Zimbabwe International Book Fair 2000
Reprinted with permission, from NewsAfrica vol. 1 no 7, August 28 2000.
For contact details see below.*
Despite the political uncertainty following the
June general elections in Zimbabwe, this year's Zimbabwe International
Book Fair (ZIBF) attracted a large number of exhibitors and several
big names in the field of African publishing, including renowned scholars
Ali Mazrui, Kole Omotoso, Terence Ranger and Eldred Jones, publisher
Kassahun Checole and poets Atukwei Okai and Lade Wosornu. Also there
were celebrated Zimbabwean writers, Yvonne Vera, Chenjerai Hove and
Shimmer Chinodya and various personalities from non-African countries
including Malaysia, Japan, France, Germany, the Netherlands, Norway,
Sweden, the UK and the US.
After a slow set-up, the first trading day was
hit by a national stayaway called by the Zimbabwe Congress of Trade
Unions and backed by the new opposition Movement for Democratic Change
to protest continuing government support for the violent occupation
of white-owned farms by war veterans and the alleged intimidation of
opposition supporters in urban areas. Adding to the uncertainty came
a hefty devaluation of the local dollar on the eve of the stayaway.
But business picked up after the stayaway was reduced from three days
to one and many traders expressed satisfaction at the volume of trade
conducted and contacts made. A total of 317 exhibitors turned out, slightly
up on last year.
The two big events of ZIBF, the weekend Indaba
and the five-day Writers Workshop were well attended, safeguarding ZIBF's
reputation as the premier book event in Africa. The two events are designed
to provide a forum for South-South and South-North communication about
publishing and access to information. The country of focus this year
A highlight of this year's ZIBF was the presentation
of the first Caine Prize for African Writing [see report on 'Awards
to African Books'] to Sudanese writer, Leila Aboulela for her short
story The Museum, which was published in a 1999 anthology of contemporary
African women's writing called Opening Spaces. The anthology was edited
by award-winning Zimbabwean writer Yvonne Vera and published jointly
by Heinemann's African Writers Series and Baobab Books of Zimbabwe.
Opening Spaces was one of the top-selling at the
book fair, along with titles by the other Zimbabwean writers shortlisted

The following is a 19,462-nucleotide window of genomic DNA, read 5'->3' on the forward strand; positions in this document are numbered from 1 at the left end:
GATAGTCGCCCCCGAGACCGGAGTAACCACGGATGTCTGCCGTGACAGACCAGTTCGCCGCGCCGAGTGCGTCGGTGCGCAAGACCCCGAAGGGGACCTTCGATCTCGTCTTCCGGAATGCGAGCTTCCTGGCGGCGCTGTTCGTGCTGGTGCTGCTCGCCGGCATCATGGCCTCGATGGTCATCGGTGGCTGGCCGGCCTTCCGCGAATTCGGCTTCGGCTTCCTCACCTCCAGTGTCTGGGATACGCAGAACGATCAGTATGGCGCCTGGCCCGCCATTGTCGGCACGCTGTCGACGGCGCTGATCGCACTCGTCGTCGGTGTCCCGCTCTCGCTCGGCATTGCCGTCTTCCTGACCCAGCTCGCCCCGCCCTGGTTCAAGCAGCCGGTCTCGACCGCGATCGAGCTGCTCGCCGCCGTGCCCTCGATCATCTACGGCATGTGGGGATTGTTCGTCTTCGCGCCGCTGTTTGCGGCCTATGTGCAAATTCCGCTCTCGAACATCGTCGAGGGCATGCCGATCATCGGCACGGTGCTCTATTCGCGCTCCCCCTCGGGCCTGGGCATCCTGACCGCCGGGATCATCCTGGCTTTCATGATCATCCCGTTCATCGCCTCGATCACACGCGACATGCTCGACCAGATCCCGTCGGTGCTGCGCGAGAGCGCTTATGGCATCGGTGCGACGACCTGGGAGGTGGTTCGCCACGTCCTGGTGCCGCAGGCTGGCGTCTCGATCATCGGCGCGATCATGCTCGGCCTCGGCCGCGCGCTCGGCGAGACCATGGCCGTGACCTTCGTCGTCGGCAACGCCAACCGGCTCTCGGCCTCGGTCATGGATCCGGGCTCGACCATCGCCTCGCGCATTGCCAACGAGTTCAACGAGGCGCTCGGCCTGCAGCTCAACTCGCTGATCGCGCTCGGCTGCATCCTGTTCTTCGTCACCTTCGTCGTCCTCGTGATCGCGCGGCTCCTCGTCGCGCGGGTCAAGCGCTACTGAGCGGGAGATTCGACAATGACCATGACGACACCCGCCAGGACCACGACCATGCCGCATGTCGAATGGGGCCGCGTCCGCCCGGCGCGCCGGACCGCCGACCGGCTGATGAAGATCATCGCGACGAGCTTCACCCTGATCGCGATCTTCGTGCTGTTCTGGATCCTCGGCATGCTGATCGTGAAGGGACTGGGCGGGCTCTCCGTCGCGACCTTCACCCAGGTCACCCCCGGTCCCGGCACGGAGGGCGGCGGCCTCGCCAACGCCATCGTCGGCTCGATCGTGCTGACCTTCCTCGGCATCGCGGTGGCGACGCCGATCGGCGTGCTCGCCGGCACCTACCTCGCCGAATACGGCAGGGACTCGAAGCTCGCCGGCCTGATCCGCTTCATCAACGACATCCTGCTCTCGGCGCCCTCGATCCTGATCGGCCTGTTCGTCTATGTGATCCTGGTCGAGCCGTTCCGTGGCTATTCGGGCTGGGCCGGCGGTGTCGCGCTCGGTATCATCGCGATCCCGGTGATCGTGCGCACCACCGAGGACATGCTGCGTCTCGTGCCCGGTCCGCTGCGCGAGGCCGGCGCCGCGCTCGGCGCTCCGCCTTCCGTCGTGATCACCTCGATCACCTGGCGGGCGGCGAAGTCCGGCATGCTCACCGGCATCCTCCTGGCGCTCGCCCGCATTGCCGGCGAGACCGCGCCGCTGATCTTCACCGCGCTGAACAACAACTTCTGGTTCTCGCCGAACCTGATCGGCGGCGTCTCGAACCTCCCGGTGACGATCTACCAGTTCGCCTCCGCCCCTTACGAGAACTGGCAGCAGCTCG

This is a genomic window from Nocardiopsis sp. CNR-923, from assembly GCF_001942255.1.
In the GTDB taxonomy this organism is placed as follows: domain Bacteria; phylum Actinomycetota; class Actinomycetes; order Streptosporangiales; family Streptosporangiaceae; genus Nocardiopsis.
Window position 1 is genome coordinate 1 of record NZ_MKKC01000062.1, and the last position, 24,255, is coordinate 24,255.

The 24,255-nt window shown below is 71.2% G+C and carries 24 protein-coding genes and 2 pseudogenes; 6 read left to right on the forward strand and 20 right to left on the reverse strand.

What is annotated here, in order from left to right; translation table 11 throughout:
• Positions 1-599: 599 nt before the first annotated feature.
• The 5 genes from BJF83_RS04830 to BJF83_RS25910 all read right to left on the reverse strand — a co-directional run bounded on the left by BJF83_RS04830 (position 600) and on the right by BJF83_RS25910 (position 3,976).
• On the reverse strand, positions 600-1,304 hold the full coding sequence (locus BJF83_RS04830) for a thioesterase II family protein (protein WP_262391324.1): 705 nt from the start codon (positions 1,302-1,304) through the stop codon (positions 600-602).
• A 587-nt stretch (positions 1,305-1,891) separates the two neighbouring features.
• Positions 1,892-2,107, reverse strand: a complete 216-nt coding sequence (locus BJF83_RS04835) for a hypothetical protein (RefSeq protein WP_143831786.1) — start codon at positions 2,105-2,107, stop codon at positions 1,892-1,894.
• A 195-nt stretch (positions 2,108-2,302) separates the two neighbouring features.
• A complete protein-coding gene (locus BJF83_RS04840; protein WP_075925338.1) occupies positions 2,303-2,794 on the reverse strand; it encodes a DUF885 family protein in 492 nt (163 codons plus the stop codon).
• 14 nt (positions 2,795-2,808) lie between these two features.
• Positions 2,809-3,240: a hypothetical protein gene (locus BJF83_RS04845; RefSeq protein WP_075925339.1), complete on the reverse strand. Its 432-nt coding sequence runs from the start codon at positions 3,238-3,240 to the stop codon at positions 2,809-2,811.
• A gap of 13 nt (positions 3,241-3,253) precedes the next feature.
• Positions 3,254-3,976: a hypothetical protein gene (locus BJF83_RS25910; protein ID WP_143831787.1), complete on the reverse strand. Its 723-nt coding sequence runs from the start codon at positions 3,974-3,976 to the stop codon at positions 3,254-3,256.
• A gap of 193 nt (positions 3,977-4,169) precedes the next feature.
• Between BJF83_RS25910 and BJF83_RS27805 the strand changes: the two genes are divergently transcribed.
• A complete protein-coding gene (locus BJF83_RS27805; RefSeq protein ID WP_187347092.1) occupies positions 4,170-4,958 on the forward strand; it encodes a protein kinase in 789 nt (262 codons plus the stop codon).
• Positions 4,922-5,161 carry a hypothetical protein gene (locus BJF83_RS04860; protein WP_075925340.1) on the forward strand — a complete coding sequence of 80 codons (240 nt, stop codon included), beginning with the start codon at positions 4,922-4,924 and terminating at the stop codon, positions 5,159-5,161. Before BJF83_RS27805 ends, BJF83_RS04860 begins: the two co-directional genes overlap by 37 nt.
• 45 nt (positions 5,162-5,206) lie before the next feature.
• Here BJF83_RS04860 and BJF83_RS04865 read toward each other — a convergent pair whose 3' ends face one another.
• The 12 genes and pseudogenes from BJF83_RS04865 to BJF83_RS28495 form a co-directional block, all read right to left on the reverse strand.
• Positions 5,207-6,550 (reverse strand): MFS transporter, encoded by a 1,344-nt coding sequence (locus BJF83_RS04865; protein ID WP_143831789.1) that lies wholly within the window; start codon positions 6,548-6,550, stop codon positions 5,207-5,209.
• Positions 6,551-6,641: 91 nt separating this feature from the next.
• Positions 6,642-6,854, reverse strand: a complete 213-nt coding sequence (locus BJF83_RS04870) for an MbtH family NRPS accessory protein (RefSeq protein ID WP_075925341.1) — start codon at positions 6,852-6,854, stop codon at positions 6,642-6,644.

for the prize. Among non-fiction writers, visiting scholar and honorary
ZIBF trustee Terence Ranger's history of Matebeleland, Voices from the
Rocks appeared to be a top seller. A new title that sparked interest
was The Pan-Africanists, published by the Harare-based Southern African
Research and Documentation Centre. This profile of 17 black leaders
from Africa and the diaspora, with a foreword by Kofi Annan, the UN
secretary-general, was launched during the official opening of the Ghana
Pavilion, showcasing publications from that country.
Another highlight of ZIBF 2000 was the launch
of the Africa 100 Best Books project. The idea for the project was mooted
two years ago by Kenyan scholar, Ali Mazrui, to commemorate African
writers of the past 100 years. Nominations are being sought for three
categories of creative writing - scholarship and children's writing
in any language - and a final list of the best 100 will be announced
in 2002. The aim of the project is to expose African writing and publishing
to a wider audience. Ideas being explored include reproducing books
no longer in print as collectors' series with translation. The project,
said ZIBF trustee, Alois Mlambo 'will help to celebrate our own creative
genius and market African writing'.
Unlike previous book fairs organised around specific
issues - last year the theme was gender- this year's 10th anniversary
event had the general theme 'Celebrating African Books' while the Indaba,
the annual curtain-raiser bringing together renowned writers, publishers,
librarians and distributors, was dubbed the 'Millennium Marketplace'.
Speaking to the theme of the book fair, Ekwow
Spio-Garbrah, Ghana's Minister of Education, and a published poet, said:
'Celebrating African books involves lauding and applauding our writers,
supporting publishers, assisting our book distributors and retailers
and taking all measures to promote literacy and the reading culture
among our people'.
Spio-Garbrah noted the high illiteracy rates,
particularly among women, the lack of clear-cut policies on language
use, the high cost of paper and ink for African countries. He recommended
that countries invest in mass literacy programmes, explore the possibility
of book development councils networking and producing literature in
shared languages, and pool natural resources for the production of inputs
to minimise the cost of book production in Africa. The minister led
a delegation of 25 Ghanaian publishers, writers and distributors.
This year's Indaba attracted 400 participants.
The two-day conference focused on marketing African books. In a keynote
address on market trends in the African book industry, Richard Crabbe,
the chair of the African Publishers Network, noted that the trend towards
the provision of basic education for all children had increased the
number of potential readers and economic liberalisation had created
opportunities for publishers, but economic reforms had sapped the purchasing
power of parents and potential readers. As a result, he said, publishers
were under pressure to produce books more affordably, but in the face
of low print runs and the rising cost of imported paper and printing
equipment, the onus was on governments to reduce tariffs on such inputs
to encourage the local production of books.
On an optimistic note, he said that the recent
declaration on the establishment of an African Union by OAU heads of
states and governments was a step toward creating a potential market